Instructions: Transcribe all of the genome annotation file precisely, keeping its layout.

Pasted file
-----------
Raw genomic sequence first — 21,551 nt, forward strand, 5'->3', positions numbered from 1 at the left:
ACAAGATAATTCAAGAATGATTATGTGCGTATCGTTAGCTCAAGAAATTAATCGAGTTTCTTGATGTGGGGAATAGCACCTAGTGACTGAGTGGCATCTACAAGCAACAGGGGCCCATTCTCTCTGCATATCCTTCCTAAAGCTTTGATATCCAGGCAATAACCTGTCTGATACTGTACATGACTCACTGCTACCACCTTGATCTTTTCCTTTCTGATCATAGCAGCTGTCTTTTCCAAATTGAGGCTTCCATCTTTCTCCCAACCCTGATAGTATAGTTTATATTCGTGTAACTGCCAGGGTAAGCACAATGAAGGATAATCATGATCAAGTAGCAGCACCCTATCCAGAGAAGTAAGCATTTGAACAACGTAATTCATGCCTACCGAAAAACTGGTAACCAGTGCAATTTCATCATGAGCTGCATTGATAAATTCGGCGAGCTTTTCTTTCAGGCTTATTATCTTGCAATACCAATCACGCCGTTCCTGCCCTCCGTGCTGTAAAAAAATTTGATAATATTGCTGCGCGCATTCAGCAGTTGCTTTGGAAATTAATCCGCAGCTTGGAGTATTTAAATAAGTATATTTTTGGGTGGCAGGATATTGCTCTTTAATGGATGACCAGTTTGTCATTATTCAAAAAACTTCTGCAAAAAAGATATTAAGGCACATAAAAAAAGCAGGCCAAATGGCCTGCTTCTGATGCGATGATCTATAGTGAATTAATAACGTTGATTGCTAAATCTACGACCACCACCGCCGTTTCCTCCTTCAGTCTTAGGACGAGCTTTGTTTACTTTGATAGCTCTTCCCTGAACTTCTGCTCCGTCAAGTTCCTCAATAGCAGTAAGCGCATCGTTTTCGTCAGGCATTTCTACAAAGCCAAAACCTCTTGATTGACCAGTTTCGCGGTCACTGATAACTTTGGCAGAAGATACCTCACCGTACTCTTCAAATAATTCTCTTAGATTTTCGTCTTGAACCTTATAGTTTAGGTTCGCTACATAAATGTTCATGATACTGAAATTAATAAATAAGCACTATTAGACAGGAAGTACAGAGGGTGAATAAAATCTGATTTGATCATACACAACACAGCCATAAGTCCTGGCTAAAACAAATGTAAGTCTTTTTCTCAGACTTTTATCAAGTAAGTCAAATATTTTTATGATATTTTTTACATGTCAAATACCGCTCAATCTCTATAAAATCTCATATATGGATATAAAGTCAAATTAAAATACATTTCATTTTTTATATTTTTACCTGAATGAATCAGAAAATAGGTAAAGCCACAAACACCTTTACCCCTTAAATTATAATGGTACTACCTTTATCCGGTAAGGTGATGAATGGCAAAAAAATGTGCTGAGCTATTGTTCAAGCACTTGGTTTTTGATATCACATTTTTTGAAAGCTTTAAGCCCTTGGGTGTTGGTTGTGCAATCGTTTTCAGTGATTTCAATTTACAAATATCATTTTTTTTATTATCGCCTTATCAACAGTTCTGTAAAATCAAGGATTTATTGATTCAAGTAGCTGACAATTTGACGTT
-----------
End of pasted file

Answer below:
Raw genomic sequence first — 21,551 nt, forward strand, 5'->3', positions numbered from 1 at the left:
ACAAGATAATTCAAGAATGATTATGTGCGTATCGTTAGCTCAAGAAATTAATCGAGTTTCTTGATGTGGGGAATAGCACCTAGTGACTGAGTGGCATCTACAAGCAACAGGGGCCCATTCTCTCTGCATATCCTTCCTAAAGCTTTGATATCCAGGCAATAACCTGTCTGATACTGTACATGACTCACTGCTACCACCTTGATCTTTTCCTTTCTGATCATAGCAGCTGTCTTTTCCAAATTGAGGCTTCCATCTTTCTCCCAACCCTGATAGTATAGTTTATATTCGTGTAACTGCCAGGGTAAGCACAATGAAGGATAATCATGATCAAGTAGCAGCACCCTATCCAGAGAAGTAAGCATTTGAACAACGTAATTCATGCCTACCGAAAAACTGGTAACCAGTGCAATTTCATCATGAGCTGCATTGATAAATTCGGCGAGCTTTTCTTTCAGGCTTATTATCTTGCAATACCAATCACGCCGTTCCTGCCCTCCGTGCTGTAAAAAAATTTGATAATATTGCTGCGCGCATTCAGCAGTTGCTTTGGAAATTAATCCGCAGCTTGGAGTATTTAAATAAGTATATTTTTGGGTGGCAGGATATTGCTCTTTAATGGATGACCAGTTTGTCATTATTCAAAAAACTTCTGCAAAAAAGATATTAAGGCACATAAAAAAAGCAGGCCAAATGGCCTGCTTCTGATGCGATGATCTATAGTGAATTAATAACGTTGATTGCTAAATCTACGACCACCACCGCCGTTTCCTCCTTCAGTCTTAGGACGAGCTTTGTTTACTTTGATAGCTCTTCCCTGAACTTCTGCTCCGTCAAGTTCCTCAATAGCAGTAAGCGCATCGTTTTCGTCAGGCATTTCTACAAAGCCAAAACCTCTTGATTGACCAGTTTCGCGGTCACTGATAACTTTGGCAGAAGATACCTCACCGTACTCTTCAAATAATTCTCTTAGATTTTCGTCTTGAACCTTATAGTTTAGGTTCGCTACATAAATGTTCATGATACTGAAATTAATAAATAAGCACTATTAGACAGGAAGTACAGAGGGTGAATAAAATCTGATTTGATCATACACAACACAGCCATAAGTCCTGGCTAAAACAAATGTAAGTCTTTTTCTCAGACTTTTATCAAGTAAGTCAAATATTTTTATGATATTTTTTACATGTCAAATACCGCTCAATCTCTATAAAATCTCATATATGGATATAAAGTCAAATTAAAATACATTTCATTTTTTATATTTTTACCTGAATGAATCAGAAAATAGGTAAAGCCACAAACACCTTTACCCCTTAAATTATAATGGTACTACCTTTATCCGGTAAGGTGATGAATGGCAAAAAAATGTGCTGAGCTATTGTTCAAGCACTTGGTTTTTGATATCACATTTTTTGAAAGCTTTAAGCCCTTGGGTGTTGGTTGTGCAATCGTTTTCAGTGATTTCAATTTACAAATATCATTTTTTTTATTATCGCCTTATCAACAGTTCTGTAAAATCAAGGATTTATTGATTCAAGTAGCTGACAATTTGACGTT